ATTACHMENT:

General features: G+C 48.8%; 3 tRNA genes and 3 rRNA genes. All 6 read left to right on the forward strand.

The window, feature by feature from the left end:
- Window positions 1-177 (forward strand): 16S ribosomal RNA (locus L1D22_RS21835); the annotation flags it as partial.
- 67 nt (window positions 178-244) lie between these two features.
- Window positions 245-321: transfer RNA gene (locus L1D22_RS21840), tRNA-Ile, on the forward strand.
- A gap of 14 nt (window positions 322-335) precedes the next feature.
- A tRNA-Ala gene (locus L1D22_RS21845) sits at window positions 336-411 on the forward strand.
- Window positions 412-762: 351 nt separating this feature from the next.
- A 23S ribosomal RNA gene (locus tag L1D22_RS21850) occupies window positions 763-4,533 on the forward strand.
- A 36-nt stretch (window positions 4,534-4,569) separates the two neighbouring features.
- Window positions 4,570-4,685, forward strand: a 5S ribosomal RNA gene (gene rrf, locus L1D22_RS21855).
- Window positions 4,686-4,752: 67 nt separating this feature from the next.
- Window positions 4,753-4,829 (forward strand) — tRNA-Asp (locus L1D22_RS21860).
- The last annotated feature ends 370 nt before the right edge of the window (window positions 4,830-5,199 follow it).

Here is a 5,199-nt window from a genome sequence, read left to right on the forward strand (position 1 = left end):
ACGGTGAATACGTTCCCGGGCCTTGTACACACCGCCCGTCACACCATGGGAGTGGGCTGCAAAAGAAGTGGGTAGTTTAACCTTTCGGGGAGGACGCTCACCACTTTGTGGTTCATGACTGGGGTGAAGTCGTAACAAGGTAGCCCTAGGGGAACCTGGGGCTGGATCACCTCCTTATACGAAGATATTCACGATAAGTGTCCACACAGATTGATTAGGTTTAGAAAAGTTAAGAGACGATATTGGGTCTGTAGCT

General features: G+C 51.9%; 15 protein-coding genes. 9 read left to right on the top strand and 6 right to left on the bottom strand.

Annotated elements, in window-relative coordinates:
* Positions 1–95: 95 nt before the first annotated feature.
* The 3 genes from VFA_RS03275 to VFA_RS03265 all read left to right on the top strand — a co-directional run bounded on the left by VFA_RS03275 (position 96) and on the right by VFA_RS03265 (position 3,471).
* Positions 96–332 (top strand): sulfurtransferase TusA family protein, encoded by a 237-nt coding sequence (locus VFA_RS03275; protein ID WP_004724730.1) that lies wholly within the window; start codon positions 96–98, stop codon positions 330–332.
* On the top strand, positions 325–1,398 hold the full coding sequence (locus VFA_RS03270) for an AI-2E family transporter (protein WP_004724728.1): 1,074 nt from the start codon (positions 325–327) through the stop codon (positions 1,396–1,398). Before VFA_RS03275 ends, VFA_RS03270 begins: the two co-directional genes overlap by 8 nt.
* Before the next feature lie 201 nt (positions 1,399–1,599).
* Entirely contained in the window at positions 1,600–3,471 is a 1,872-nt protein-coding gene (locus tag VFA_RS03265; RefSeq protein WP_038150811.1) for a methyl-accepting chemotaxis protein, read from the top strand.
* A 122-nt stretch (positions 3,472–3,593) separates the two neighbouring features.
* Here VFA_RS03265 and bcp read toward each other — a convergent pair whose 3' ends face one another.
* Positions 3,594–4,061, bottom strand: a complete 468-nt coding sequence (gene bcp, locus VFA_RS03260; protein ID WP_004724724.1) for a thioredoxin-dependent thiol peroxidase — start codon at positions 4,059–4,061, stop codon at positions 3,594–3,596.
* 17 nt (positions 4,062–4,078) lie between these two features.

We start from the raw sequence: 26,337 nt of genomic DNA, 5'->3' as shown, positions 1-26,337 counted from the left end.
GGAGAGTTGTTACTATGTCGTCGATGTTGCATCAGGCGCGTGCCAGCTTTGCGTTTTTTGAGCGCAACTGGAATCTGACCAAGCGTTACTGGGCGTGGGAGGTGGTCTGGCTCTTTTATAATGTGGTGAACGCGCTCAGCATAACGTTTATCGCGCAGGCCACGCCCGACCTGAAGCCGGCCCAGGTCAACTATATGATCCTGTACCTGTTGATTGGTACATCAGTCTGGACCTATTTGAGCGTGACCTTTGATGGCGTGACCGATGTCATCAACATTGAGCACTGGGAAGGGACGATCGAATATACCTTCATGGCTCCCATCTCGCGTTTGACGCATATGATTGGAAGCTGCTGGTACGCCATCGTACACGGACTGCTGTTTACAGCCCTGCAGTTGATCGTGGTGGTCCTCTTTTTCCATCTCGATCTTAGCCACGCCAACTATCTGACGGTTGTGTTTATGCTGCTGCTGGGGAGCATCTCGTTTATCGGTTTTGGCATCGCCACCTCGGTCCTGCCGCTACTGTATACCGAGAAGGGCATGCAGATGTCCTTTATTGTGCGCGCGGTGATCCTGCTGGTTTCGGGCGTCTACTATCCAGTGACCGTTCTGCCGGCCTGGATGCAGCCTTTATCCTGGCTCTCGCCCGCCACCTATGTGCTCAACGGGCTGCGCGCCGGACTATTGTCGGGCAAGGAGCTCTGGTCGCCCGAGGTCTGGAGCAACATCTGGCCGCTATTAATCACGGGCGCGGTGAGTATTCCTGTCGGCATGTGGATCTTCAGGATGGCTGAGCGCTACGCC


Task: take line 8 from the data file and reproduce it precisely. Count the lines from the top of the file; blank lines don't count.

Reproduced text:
- Window positions 412-762: 351 nt separating this feature from the next.